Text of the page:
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Monday, September 23, 2019

Family Meal Month

September is Family Meal Month and you may be rolling your eyes thinking, “I don’t have time for that.” Well here are some benefits to family dinner that just might change your mind.  

·     Adolescents who ate family meals five to seven times a week were twice aslikely to get A’sin school as those who ate dinner with their families fewer than two times a week.
·     Regular mealtime is an even more powerful predictor of high achievement scoresthan time spent in school, doing homework, playing sports or doing art.
·     Young adults who ate regular family meals as teensare less likely to be obese and more likely to eat healthily once they live on their own.
·     For young children, dinnertime conversation boosts vocabulary even more than being read aloud to.
·     Add to that lower rates of disordered eating, improved health and nutrition, higher self-esteem and less depression, and better relationships with parents and you no longer have any reason not to make family dinner a priority. 

Family dinner doesn’t have to be food-network-worthy.  It doesn’t have to be fancy or gourmet, just start by making it happen.  Even if it means sitting down at the table to eat the PB&Js together – that is a great start. 

September is not only family dinner month, but also national cholesterol education month.  So consider a recipe that fits both bills by swapping some of your saturated fats with polyunsaturated oils.  Plant oils like corn oil are full of cholesterol-blocking plant sterols and can play a role in making family dinner doable and healthful as well. Marinades are a great way to involve the kids in some simple dinner prep that keeps a flavorful meal simple and delicious.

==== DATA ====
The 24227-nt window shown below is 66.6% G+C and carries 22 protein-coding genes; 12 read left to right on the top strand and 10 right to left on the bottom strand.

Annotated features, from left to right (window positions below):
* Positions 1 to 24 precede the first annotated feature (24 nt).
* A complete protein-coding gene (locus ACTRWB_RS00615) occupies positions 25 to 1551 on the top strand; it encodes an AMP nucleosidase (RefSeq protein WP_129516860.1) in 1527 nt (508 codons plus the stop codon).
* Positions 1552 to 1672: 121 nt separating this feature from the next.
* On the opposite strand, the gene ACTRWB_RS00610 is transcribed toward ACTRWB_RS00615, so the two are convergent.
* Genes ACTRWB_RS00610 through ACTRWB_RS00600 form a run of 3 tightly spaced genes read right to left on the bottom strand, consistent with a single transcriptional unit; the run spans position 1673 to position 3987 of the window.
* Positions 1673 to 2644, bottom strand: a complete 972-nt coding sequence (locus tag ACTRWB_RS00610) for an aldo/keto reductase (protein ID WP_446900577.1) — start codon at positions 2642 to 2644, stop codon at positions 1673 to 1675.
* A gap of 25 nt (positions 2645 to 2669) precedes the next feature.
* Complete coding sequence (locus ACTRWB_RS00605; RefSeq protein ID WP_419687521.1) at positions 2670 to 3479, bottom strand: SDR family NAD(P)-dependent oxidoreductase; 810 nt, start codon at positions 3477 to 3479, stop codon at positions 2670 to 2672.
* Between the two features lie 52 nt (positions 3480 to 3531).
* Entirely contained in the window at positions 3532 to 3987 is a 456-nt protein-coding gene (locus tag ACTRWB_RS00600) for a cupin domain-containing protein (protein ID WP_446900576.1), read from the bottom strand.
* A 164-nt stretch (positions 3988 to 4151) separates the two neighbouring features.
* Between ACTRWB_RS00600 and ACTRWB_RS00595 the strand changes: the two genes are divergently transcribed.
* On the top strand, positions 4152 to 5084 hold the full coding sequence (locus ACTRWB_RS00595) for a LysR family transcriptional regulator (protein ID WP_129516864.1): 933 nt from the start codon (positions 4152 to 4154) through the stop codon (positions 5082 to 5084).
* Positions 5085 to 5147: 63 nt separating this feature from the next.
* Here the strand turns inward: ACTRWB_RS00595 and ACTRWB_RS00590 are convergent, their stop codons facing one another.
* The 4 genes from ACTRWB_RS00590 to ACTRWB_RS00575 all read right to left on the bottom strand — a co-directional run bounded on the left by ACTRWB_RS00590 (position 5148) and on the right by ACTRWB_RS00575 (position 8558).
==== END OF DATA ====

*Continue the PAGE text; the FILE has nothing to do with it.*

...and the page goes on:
Involving your kids in menu planning can help make family dinner less of a battle ground.  And as age-appropriate, I strongly suggest involving them in the cooking/preparation process as well.  We think a lot about academic and financial preparation for college and adult-life for our kids, but don’t overlook the most important life-skill – feeding themselves.  One of the best ways to help your child overcome pickiness at mealtime is to get them cooking in the kitchen.  

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Will it take time? Yes.  Will it take effort and some planning?  Yes.  Will it be perfect? No.  But it will be one of the most important traditions you teach your children.  

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